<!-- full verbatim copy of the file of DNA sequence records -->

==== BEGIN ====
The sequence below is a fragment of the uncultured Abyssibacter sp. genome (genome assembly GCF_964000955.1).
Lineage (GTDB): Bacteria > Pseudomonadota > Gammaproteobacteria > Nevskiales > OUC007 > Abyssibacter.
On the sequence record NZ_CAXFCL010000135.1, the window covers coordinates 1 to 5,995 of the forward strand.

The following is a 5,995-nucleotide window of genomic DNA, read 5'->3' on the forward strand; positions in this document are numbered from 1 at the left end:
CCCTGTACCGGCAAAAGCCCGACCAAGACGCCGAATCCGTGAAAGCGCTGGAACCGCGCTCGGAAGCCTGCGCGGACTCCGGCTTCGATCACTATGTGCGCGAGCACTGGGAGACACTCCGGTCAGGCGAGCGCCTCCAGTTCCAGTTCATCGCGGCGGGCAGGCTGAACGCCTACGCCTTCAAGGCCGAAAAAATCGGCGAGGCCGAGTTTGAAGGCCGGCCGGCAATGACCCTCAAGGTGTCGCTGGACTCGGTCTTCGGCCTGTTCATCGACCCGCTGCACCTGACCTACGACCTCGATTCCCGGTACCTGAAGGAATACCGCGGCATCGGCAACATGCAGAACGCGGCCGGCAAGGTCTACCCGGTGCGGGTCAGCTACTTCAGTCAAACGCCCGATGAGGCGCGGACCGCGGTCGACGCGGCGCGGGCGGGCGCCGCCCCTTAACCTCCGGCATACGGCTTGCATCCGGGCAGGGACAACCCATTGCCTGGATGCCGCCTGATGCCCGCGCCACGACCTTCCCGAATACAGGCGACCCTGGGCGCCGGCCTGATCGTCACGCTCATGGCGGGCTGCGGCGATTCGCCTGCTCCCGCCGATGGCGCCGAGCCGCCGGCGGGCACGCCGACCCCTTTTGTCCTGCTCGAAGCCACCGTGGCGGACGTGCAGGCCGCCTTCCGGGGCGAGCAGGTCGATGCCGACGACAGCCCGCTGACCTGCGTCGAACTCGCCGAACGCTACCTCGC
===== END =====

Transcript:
The sequence below is a fragment of the uncultured Abyssibacter sp. genome (genome assembly GCF_964000955.1).
Lineage (GTDB): Bacteria > Pseudomonadota > Gammaproteobacteria > Nevskiales > OUC007 > Abyssibacter.
On the sequence record NZ_CAXFCL010000135.1, the window covers coordinates 1 to 5,995 of the forward strand.

The following is a 5,995-nucleotide window of genomic DNA, read 5'->3' on the forward strand; positions in this document are numbered from 1 at the left end:
CCCTGTACCGGCAAAAGCCCGACCAAGACGCCGAATCCGTGAAAGCGCTGGAACCGCGCTCGGAAGCCTGCGCGGACTCCGGCTTCGATCACTATGTGCGCGAGCACTGGGAGACACTCCGGTCAGGCGAGCGCCTCCAGTTCCAGTTCATCGCGGCGGGCAGGCTGAACGCCTACGCCTTCAAGGCCGAAAAAATCGGCGAGGCCGAGTTTGAAGGCCGGCCGGCAATGACCCTCAAGGTGTCGCTGGACTCGGTCTTCGGCCTGTTCATCGACCCGCTGCACCTGACCTACGACCTCGATTCCCGGTACCTGAAGGAATACCGCGGCATCGGCAACATGCAGAACGCGGCCGGCAAGGTCTACCCGGTGCGGGTCAGCTACTTCAGTCAAACGCCCGATGAGGCGCGGACCGCGGTCGACGCGGCGCGGGCGGGCGCCGCCCCTTAACCTCCGGCATACGGCTTGCATCCGGGCAGGGACAACCCATTGCCTGGATGCCGCCTGATGCCCGCGCCACGACCTTCCCGAATACAGGCGACCCTGGGCGCCGGCCTGATCGTCACGCTCATGGCGGGCTGCGGCGATTCGCCTGCTCCCGCCGATGGCGCCGAGCCGCCGGCGGGCACGCCGACCCCTTTTGTCCTGCTCGAAGCCACCGTGGCGGACGTGCAGGCCGCCTTCCGGGGCGAGCAGGTCGATGCCGACGACAGCCCGCTGACCTGCGTCGAACTCGCCGAACGCTACCTCGC